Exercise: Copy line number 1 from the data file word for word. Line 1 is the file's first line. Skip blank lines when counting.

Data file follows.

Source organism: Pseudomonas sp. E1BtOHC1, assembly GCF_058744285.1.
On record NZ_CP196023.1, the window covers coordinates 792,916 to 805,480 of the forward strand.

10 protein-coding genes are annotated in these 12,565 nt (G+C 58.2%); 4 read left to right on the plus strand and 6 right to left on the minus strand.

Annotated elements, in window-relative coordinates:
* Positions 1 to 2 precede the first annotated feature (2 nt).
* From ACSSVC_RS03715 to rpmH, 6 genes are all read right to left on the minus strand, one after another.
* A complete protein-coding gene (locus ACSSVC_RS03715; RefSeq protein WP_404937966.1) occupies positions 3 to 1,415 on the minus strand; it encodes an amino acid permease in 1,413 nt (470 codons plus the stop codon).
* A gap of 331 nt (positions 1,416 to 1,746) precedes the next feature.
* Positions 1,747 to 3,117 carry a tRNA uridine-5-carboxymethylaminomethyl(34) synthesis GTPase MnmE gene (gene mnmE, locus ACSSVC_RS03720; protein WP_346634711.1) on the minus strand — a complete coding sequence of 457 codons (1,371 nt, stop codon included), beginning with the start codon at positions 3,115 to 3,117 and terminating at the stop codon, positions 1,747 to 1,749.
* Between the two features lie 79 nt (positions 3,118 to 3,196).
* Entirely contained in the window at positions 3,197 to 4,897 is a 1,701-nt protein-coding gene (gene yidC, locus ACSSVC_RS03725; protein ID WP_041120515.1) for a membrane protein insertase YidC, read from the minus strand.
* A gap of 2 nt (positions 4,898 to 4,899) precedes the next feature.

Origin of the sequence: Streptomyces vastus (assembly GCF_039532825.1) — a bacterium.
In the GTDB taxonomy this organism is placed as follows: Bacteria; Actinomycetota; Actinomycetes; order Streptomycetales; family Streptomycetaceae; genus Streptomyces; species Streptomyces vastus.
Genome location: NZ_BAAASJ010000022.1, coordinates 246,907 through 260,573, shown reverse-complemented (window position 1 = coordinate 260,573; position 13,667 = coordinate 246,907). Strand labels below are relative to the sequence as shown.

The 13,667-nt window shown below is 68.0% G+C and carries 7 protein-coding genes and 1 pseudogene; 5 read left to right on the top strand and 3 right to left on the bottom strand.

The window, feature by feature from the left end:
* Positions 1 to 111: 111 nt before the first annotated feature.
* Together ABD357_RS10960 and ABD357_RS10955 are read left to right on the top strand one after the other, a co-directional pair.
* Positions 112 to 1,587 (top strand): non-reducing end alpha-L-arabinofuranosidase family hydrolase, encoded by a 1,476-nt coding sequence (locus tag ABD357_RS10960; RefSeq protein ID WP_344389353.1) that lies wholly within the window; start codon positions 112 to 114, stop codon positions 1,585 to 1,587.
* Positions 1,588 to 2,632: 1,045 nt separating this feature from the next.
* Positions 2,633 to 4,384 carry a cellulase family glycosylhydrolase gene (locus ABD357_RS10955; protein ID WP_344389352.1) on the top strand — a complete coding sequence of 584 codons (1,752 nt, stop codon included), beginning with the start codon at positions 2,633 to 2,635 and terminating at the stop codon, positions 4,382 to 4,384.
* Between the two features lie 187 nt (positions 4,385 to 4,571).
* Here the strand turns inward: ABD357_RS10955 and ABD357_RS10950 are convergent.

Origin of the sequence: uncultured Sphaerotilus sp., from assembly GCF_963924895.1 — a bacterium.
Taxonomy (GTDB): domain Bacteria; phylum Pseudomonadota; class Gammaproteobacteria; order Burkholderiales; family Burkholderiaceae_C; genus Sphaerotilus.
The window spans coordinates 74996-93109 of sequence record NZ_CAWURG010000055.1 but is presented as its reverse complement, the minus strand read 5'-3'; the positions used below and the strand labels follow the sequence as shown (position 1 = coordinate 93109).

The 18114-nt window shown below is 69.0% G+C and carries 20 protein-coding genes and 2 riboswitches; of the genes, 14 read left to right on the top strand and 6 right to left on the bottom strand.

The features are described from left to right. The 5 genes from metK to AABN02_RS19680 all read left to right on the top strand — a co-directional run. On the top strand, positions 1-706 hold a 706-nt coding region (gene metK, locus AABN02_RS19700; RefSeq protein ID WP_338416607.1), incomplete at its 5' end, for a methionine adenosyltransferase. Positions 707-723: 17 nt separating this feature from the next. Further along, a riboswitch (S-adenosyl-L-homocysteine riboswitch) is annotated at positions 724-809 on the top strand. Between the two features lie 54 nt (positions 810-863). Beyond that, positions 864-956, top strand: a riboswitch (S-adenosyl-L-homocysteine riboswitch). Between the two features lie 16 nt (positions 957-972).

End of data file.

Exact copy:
Source organism: Pseudomonas sp. E1BtOHC1, assembly GCF_058744285.1.